“If you touch this, or look through my things without my permission, shit will hit the fan. My side,” he pauses, draws a line with the toe of his sneaker. “Your side.” He gestures to my side of the room, then sits on his bed and starts stripping to get ready for bed. I quietly crawl into my bed.
“If possible, I’d like to leave the lamp on for the night. I’ll get something to replace it soon, but for right now I want it on if it doesn’t bother you,” I quietly request with my eyes trained on my nails. He nods, stands up to turn the lamp on, then shuts the bright overhead light off. The lamp is dim, but gives off just enough light for me to see if anyone walks into the door. Perfect.
There’s always been something about a dark room that made me nervous. The vulnerability of it, perhaps. That’s why the alleyways I slept in were comforting, in a way; there was always light. Trusting that whoever you’re sleeping with isn’t going to decide to strangle you in the middle of the night, or something just as awful. It’s never been easy on me; I’ve never dealt well with roommates. My trust is always tested by the second day.
Regardless, Wyatt seems decent so far. He doesn’t seem too alarming, though it’s a bit surprising that the facility leaders are actually allowing me to sleep in the same room as someone who is, more than likely, biologically male. It hadn’t really occurred to me that my gender identity would be respected, even in a place like this. Even after the light is off and the lamp dims in the night, it takes me a while to go to sleep.
When the morning comes, it’s easy to pry myself from the bedsheets and convince my tired brain to let me calm down for a few seconds. My legs dangle over the mattress and I take a few deep breaths, looking at Wyatt still fast asleep on his bed. And then standing up, I make my way to the bathroom and brush my teeth with one of the unopened toothbrushes from the large container on the counter. I turn the water on in the bath tub and pick at the scabs on my arms, looking at my frail form and my freshly exposed features. I debate whether or not I should just leave now and save everyone the trouble of actually getting to know me. I’ve always thought like this; my brain is constantly poised for fight or flight. It’s tiring, at times, to be as on edge as I am.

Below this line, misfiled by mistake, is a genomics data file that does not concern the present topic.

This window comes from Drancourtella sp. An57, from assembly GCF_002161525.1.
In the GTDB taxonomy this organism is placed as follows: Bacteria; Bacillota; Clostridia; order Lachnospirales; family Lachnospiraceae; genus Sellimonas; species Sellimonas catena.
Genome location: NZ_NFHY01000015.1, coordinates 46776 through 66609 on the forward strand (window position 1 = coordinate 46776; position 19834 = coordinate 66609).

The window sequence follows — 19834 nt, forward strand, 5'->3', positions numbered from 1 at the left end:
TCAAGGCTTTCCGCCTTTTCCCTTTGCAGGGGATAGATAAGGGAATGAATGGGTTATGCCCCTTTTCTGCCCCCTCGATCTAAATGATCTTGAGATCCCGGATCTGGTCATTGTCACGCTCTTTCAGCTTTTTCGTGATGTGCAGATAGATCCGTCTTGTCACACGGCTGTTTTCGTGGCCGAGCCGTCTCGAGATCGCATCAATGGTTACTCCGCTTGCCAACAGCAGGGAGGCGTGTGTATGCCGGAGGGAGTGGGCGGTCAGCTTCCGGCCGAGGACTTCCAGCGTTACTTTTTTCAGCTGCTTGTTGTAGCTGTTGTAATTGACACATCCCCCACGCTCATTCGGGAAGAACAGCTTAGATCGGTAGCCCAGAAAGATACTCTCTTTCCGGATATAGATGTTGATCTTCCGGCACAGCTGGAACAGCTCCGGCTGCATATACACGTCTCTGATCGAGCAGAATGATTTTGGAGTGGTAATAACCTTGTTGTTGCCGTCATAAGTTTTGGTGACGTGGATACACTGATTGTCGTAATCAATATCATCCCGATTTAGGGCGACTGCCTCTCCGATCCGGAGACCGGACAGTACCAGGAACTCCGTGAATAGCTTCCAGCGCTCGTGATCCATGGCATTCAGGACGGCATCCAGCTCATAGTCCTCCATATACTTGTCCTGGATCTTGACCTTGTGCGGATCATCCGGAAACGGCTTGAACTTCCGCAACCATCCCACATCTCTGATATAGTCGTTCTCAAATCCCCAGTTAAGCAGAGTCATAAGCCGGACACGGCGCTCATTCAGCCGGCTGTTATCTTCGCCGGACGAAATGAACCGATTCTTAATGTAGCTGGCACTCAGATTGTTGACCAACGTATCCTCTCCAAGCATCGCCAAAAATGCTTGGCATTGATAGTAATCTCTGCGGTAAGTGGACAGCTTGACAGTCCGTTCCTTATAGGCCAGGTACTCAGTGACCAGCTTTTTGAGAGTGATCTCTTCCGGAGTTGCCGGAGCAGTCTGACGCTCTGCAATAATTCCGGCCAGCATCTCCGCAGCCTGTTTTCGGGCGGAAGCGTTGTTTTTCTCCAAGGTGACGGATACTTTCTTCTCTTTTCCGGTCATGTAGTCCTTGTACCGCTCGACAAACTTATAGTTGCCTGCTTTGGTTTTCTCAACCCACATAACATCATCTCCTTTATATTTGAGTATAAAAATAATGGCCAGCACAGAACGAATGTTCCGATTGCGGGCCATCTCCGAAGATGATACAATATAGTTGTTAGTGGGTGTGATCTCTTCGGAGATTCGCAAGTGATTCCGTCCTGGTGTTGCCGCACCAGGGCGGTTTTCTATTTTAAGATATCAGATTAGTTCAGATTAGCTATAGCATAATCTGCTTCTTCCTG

I step into the bath, letting the warm water pool around my legs and slowly up to my stomach. There has always been something about questioning my existence while taking a bath that I find fitting. So, thinking about how life has been for the past few months, I start to come to a conclusion.
It’s like being a tadpole. In the large pond we all call life, there are frogs and fishes and so many things that are capable of eating you alive. And in order to stay alive long enough, to grow into a frog and make your way up the food chain, you first have to figure out how to maneuver your way around the pond without getting swallowed by so many bigger species. And once you finally do make your way up, you don’t have a choice but to prey on those smaller than you to survive. And I don’t want to do that, but it’s the only way to stay in the pond.
Sometimes I think maybe I should just give up now and save myself the trouble. Drowning is always a possibility, like a flashing emergency exit in the back of my skull telling me that if I REALLY need to leave, it’s always there. Drowning victims can only struggle on the surface of the water from 20 to 60 seconds, and once you’re sinking, you only have a matter of minutes to get yourself to the top again before everything dies and your light goes out for good.
The tub isn’t large enough to submerge my entire form without my nose poking through the surface of the water, so I rule out that option. I would rather stay alive than have to live with the embarrassment of getting caught in the middle of an attempt to drown myself in the bathtub of a youth home for troubled queer kids.
Nonetheless, I can feel the large hands of gravity pulling me down to the Hell my momma always talked about. It’s a soothing thought, eternal nonexistence, but I can’t entertain the thought for too long. If living is wishing to survive then I’m doing something incredibly wrong, because my chest continues to pulse and it doesn’t feel like a heart is actually there, even though I know it is. There’s a wasp nest in my head, and they constantly fling themselves against my skull, hoping that eventually they’ll break through. It won’t go away, making me second-guess my decision to live. The wasps want me to die more than I want myself to die. I feel, most of the time, like my head is a totally different city than my body. Thinking of myself as something inanimate makes it easier to handle things that are plaguing me.
By now, the water has tinted my skin pinker than its normal brown hue, and I realize that I’ve probably spent the last thirty minutes thinking about something that isn’t any more than a headache. Someone is banging on the door telling me to get out so that they can get a shower, so I open the drain and watch as the water swirls out before standing up and drying off, tugging on my clothes and leaving the bathroom with a muttered apology.